Righties frequently make allegations of paid protestors when Lefties get a bunch of people together. Again, that’s not how it works. Think of Lefty protests as being like a Grateful Dead concert. People absolutely got paid at a Grateful Dead concert: the band got paid, and the roadies got paid. But the Deadheads who followed the band around didn’t get paid. They weren’t roadies, they weren’t the band; they were there because they loved the music.

Lefties are excellent at protests, not because they pay seat-fillers, but because they’ve professionalized organizing them, as you’ll discover if you read any of their books. The protestors aren’t paid. The organizers are paid. The people who train the organizers and protestors are paid. Basically, the way the Lefty protest movement works is sort of like if the Koch brothers subsidized prepping and firearms classes.

Left-wingers have a combination of centralized and decentralized infrastructure, because they have different kinds of groups. Some groups use centralized organization: they’ll go out tabling, recruit people, trying to grow big. Other groups, particularly anarchists, favor a decentralized approach, where actions are performed by the collaborative actions of multiple small cells called affinity groups.

The affinity group structure began in Spain: anarchists there organized themselves into small groups of very close friends who knew each other very well, because such small groups were difficult to infiltrate. Even if they were infiltrated, exposing one group wouldn’t blow the whole organization.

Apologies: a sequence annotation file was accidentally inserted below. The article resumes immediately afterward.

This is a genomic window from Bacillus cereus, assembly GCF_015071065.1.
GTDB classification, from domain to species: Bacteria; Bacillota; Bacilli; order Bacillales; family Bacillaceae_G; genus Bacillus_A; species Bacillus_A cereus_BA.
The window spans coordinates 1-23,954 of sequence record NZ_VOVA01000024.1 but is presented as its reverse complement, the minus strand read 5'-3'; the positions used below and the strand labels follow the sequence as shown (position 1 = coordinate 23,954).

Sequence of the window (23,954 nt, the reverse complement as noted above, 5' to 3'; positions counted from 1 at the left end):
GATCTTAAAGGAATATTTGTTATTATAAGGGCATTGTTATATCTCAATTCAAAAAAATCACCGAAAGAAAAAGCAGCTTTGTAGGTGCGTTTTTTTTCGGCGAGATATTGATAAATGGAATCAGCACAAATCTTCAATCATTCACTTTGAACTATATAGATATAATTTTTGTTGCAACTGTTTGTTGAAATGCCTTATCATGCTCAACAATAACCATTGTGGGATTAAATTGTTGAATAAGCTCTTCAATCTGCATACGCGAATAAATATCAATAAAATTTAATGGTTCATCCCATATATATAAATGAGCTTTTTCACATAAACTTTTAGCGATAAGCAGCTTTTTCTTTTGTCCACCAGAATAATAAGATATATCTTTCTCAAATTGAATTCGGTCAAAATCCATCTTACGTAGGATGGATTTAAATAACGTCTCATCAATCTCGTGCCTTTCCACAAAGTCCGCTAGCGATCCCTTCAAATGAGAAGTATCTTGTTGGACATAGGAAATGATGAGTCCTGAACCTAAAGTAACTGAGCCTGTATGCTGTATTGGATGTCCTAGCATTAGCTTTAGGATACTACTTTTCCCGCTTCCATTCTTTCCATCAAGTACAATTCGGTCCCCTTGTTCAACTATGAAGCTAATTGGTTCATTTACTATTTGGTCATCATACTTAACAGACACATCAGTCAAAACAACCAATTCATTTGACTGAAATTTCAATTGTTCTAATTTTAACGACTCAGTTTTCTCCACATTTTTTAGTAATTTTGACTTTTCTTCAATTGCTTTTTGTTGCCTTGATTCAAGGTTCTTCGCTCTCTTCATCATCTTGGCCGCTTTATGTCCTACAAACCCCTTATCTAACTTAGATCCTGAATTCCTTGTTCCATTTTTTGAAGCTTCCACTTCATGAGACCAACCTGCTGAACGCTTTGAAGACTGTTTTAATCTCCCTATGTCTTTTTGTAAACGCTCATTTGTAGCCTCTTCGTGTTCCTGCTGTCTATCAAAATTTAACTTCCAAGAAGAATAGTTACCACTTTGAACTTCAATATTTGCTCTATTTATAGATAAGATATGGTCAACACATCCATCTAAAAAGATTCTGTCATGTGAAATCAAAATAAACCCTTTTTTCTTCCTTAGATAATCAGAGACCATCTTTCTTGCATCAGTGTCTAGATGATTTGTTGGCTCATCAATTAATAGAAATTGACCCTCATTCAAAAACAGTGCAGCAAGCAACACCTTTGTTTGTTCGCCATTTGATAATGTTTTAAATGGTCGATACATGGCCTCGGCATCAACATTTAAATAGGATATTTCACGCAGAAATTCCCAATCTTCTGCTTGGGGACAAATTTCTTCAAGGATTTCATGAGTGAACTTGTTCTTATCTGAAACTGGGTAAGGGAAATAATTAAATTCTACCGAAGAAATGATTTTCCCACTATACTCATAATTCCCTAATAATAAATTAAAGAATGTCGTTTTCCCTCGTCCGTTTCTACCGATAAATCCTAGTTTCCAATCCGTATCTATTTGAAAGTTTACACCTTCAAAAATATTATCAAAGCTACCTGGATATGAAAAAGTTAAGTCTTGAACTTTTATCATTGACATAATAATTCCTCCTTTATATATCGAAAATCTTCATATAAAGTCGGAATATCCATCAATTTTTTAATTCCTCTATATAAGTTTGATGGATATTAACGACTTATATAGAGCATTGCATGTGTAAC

The American Left picked up on affinity groups in the late 1960s. They started as a means for organizing protests and turned into a means of organizing movements. To coordinate, they send members back and forth to spokescouncils. The idea is to create a very collaborative discussion. This is partly due to the influence on the modern hard Left by Quaker organizers — if you remember those lengthy Occupy meetings that just went on and on and on, it’s because that’s how decision-making is done in Quaker meetings, and Quaker organizers taught the technique to Lefties in the ’70s anti-nuclear movement. And it spread, because lefties in different movements talk to each other and work together all the time.